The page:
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Mike Garrett

SCFSA Awarded $7.3M Grant for Housing Initiatives

By News
FOR IMMEDIATE RELEASE – Kamloops, BC Secwépemc Child and Family Services Agency (SCFSA) is excited to announce it has been awarded a $7.3 million grant that will create the first of its kind housing initiatives grounded in Secwépemc culture.


Secwépemc Child and Family Services Agency (SCFSA) has been awarded a $7.3 million grant from the National Indigenous Collaborative Housing Inc. (NICHI). This grant will enable the creation of two housing projects, rapid response housing and transitional housing in urban Kamloops. Led by First Nations, these projects will provide much needed accommodation and support programs and services to members of the seven First Nations Communities served by SCFSA. They include Cstélen (Adams Lake), Pellt’iq’t (Whispering Pines/Clinton), Simpcw, Sk’atsin (Neskonlith), Skítsesten (Skeetchestn), St’uxwtews (Bonaparte), and Tk’emlúps te Secwépemc.


Supporting First Nations Communities with Cultural Heritage
This initiative reflects SCFSA’s commitment to address the urgent and unmet housing needs of First Nations children, youth, and families served by the Agency. The two housing projects will offer a culturally enriched environment promoting growth, wellness as well as a strong relationship to the land amongst its residents. SCFSA’s commitment to prevention and resilience throughout its program and service delivery will ensure the Agency continues to meet the unique needs and challenges of the Communities it serves.


“This is a long time coming”, shares Marshall Gonzales, President of SCFSA. “This funding will help our children, youth and families by putting them into a safe environment while in transition”.


The rapid response and transitional housing locations will each be initiated by a land blessing ceremony that respects and honours the ancestral connections and the spiritual significance of the land, following Secwépemc protocol. These housing initiatives will provide up to 20 beds for Secwépemc children, youth, and families in transition. The rapid response housing option will accommodate individuals for up to 90 days, while the transitional housing option will support occupants for up to two years.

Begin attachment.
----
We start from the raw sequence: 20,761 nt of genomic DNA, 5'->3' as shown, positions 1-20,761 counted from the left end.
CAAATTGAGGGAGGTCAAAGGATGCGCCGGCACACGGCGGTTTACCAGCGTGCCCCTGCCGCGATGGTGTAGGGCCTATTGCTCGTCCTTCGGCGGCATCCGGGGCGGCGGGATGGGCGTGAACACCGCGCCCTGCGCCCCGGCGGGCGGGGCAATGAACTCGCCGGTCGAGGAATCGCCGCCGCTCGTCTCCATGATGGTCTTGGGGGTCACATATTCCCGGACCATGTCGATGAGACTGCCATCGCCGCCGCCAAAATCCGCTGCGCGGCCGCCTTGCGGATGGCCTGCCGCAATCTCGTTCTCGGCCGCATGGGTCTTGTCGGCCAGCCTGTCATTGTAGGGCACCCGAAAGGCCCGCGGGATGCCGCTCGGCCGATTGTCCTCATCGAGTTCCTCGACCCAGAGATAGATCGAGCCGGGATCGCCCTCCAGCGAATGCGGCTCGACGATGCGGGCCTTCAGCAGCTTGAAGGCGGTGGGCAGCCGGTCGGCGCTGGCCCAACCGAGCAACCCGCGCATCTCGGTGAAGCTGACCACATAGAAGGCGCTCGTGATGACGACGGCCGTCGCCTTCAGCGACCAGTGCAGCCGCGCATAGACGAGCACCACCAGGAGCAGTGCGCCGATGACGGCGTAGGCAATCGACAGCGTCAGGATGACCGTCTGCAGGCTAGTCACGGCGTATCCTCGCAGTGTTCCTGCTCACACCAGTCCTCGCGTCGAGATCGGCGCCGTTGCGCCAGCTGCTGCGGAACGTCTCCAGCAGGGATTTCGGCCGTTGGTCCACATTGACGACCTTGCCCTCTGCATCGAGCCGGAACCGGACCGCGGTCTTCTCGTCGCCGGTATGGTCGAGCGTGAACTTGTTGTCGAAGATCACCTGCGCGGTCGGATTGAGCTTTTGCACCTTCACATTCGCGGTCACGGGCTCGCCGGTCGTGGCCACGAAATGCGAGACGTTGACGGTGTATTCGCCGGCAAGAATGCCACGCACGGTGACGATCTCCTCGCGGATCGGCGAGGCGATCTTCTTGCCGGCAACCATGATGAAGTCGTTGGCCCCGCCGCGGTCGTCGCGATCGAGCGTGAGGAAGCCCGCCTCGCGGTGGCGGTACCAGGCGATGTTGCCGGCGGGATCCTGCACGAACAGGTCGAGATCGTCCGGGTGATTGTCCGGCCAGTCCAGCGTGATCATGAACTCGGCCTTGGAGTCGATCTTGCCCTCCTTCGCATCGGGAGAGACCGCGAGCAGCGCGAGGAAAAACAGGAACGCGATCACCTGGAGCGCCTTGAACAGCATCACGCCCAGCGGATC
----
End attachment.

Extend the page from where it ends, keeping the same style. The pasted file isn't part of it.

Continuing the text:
“The Creator placed us on this land to take care of our people, the Elders, babies, unborn and our displaced”, Secwépemc Elders.


Celebrating the launch of what will become the first of many First Nations-led culturally grounded housing initiatives in Kamloops, SCFSA will strive for a future that respects the unique cultures, identities, and traditions of the 17 Communities within Secwepemcúl’ecw and of those, the seven Communities served by the Agency.


For additional information, please contact:
Marshall Gonzales
President of the Board
Secwépemc Child and Family Services Agency (SCFSA)
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SCFSA and Community Living BC sign historic MOU

By News


Indigenous adults with intellectual and developmental disabilities in the Kamloops, or Secwépemc nation area, can now receive support and community inclusion services directly from an established Indigenous service provider, after a collaboration agreement was signed September 15, 2023.


The Memorandum of Understanding is between Secwépemc Child & Family Services Agency (SCFSA), a provider of services to urban Indigenous individuals, representing seven Indigenous bands in the Kamloops area, and Community Living BC (CLBC), a provincial crown agency that funds services for adults with intellectual disabilities. The agreement was celebrated in a ceremony that involved SCFSA dignitaries, CLBC leadership and the Minister Sheila Malcolmson, Minister of Social Development and Poverty Reduction. The ceremony was witnessed by Band Chiefs and council and community members, Elders, youths, families, SCFSA and CLBC staff.


“SCFSA is looking forward to this collaboration with CLBC, which will create Secwépemc-based, community-inclusion programs that serve our Secwépemc communities and urban Indigenous clients,” said Marshall Gonzales, SCFSA Board President.